The SEC complaint contains allegations about the same “Costa Rica Bribery Scheme,” “The Honduras Bribery Scheme,” “The Taiwan Bribery Scheme,” and “The Malaysia Bribery Scheme” referenced above. Typically, SEC complaints in FCPA matters are more broad than DOJ resolution documents, yet in this case the SEC complaint is more narrow than the DOJ resolution documents in that the SEC complaint does not contain any allegations as to conduct in Kenya, Nigeria, Bangladesh, Ecuador, Nicaragua, Angola, the Ivory Coast, Burkina Faso, Uganda, and Mali – as does the DOJ information.

Based on the above conduct, the SEC charged Alcatel with FCPA anti-bribery and books and records and internal control violations and knowingly failing to implement a system of internal controls and knowingly falsifying books and records.

As to books and records the complaint alleges as follows.

“Specifically, A1catel failed to keep accurate books and records by (1) entering into consulting agreements retroactively; (2) establishing and using a system of intermediaries to obscure the source and destination of funds; (3) making payments pursuant to business consulting agreements that inaccurately described the services provided; (4) generating false invoices and other false documents to justify payments; (5) disbursing funds in cash with inaccurate documentation authorizing or supporting the withdrawals; (6) recording illicit payments as legitimate consulting fees; and (7) recording bribes as payment for legitimate services.”

As to internal controls, the complaint alleges as follows.

“Alcatel failed to implement adequate internal controls to comply with the
company’s NYSE listing, including the detection and prevention of violations of the FCPA. First, Alcatel and/or its subsidiaries falsified books and records, entered into agreements retroactively, and obscured the purpose for, and ultimate recipient of, illicit payments. Alcatel used business consultants and intermediaries to funnel bribes in at least four countries. Alcatel created and used false invoices and payment documentation under business consulting agreements that described services that were never intended to be rendered. Illicit payments were falsely recorded as expenses for consulting fees.”

“Second, Alcatel also routinely circumvented the internal controls the company had in place. Although the company in theory had a policy of “checks and balances” to authorize the retention of business consultants, which required several signatures to approve the retention of, and payment to, business consultants, Alcatel employees often violated that policy. In numerous instances, Alcatel officials responsible for reviewing due diligence reports on consultants failed to conduct any review of the documents or could not read the language in which the documents were written. Alcatel employees also entered into agreements retroactively and obscured the amounts paid to business consultants by splitting the payments among separate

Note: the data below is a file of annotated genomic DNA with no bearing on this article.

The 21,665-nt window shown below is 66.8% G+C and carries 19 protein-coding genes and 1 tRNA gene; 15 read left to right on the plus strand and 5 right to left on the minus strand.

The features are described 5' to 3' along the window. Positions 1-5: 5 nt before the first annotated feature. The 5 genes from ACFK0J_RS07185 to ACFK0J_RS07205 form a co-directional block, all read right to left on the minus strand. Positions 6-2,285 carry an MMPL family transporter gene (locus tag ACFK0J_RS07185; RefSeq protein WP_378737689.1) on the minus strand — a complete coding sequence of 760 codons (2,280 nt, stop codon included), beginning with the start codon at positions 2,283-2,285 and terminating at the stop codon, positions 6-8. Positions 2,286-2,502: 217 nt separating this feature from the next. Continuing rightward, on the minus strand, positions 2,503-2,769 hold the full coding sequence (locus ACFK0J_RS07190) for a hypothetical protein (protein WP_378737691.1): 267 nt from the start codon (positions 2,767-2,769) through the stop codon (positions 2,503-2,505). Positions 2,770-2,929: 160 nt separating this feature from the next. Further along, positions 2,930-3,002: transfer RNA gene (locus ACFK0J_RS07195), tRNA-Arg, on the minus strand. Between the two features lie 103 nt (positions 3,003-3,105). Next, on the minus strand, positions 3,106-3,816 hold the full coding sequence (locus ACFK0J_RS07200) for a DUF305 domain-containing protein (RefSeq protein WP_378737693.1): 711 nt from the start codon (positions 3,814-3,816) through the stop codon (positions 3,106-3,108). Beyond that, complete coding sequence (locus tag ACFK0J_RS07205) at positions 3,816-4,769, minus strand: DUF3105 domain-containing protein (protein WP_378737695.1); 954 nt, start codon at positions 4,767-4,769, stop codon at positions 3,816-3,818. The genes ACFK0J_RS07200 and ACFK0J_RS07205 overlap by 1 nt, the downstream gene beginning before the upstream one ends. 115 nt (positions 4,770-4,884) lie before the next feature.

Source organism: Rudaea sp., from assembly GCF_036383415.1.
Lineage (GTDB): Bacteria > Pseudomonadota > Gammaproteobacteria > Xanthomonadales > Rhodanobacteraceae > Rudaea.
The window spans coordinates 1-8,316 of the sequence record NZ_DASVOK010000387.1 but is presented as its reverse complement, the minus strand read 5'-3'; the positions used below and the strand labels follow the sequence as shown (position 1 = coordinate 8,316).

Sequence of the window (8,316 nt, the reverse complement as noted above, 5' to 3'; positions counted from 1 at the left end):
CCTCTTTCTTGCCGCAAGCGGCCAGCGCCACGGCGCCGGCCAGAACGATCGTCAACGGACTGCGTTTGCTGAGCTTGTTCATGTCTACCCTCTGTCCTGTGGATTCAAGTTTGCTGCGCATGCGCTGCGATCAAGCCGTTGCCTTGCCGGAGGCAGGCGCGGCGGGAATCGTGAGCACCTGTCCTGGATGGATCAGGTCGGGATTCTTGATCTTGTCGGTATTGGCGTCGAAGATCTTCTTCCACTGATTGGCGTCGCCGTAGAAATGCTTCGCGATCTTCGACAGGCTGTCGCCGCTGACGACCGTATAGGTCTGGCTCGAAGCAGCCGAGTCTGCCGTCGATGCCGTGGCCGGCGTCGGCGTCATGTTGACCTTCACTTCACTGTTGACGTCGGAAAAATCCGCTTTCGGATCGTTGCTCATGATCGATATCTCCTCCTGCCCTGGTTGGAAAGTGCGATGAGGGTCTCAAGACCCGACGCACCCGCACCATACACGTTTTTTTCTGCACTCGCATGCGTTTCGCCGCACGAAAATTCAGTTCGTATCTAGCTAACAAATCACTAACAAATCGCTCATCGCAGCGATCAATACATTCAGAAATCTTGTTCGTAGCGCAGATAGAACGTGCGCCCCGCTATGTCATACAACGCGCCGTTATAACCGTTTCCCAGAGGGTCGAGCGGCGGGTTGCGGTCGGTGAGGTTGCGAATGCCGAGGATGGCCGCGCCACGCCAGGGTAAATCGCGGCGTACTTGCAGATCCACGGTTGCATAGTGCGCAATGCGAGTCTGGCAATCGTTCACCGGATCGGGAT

agreements (to conceal the high commissions Alcatel paid). Finally, Alcatel Standard’s due diligence on business consultants was inadequate, and Alcatel CIT often paid business consultants without adequate proof of services rendered. Alcatel CIT failed to establish robust controls over cash disbursements, allowed manual payments without documentation, and Alcatel’s FCPA compliance function was understaffed and lacked independence. Alcatel also failed to conduct thorough anti-bribery and corruption training.”

Without admitting or denying the SEC’s allegations, Alcatel agreed to an injunction prohibiting future FCPA violations and agreed to pay disgorgement of $45.372 million.

In a relese (here), Robert Khuzami (Director of the SEC’s enforcement division) stated as follows. ““Alcatel and its subsidiaries failed to detect or investigate numerous red flags suggesting their employees were directing sham consultants to provide gifts and payments to foreign government officials to illegally win business. Alcatel’s bribery scheme was the product of a lax corporate control environment at the company.” Glenn Gordon (Associate Director of Enforcement in the SEC’s Miami office) added, “the serious sanctions Alcatel has agreed to, including paying back all net profits made on the contracts Alcatel illegally obtained, should serve as a reminder that we are committed to enforcing the FCPA and a level playing field for companies seeking to obtain or retain business in other countries.”

In a company press release (here), Steve Reynolds, Alcatel-Lucent General Counsel, stated as follow. “We take responsibility for and regret what happened and have implemented policies and procedures to prevent these violations from happening again. The violations largely occurred prior to the merger of Alcatel and Lucent Technologies and involved improper activities in several countries. These settlements resolve the company’s FCPA liability with the DOJ and SEC. We are pleased to have reached these settlements and look forward to putting these matters behind us. Alcatel-Lucent, created as a result of the merger of Alcatel and Lucent Technologies at the end of 2006, is a radically different company today: It has different management, including a new CEO, a new executive committee and a different Board of Directors; It has a zero-tolerance policy regarding bribery and corruption and has a system in place with strong processes and Internet-based and live training designed to prevent these types of situations in all aspects of our business; and as the first in its industry to do so, Alcatel-Lucent announced in 2008 that it would terminate the use of sales agents and consultants — the primary means by which certain former employees made the improper payments involved in the violations described in the DOJ and SEC settlement papers.”

Martin Weinstein (here) of Willkie Farr & Gallagher represented the Alcatel entities.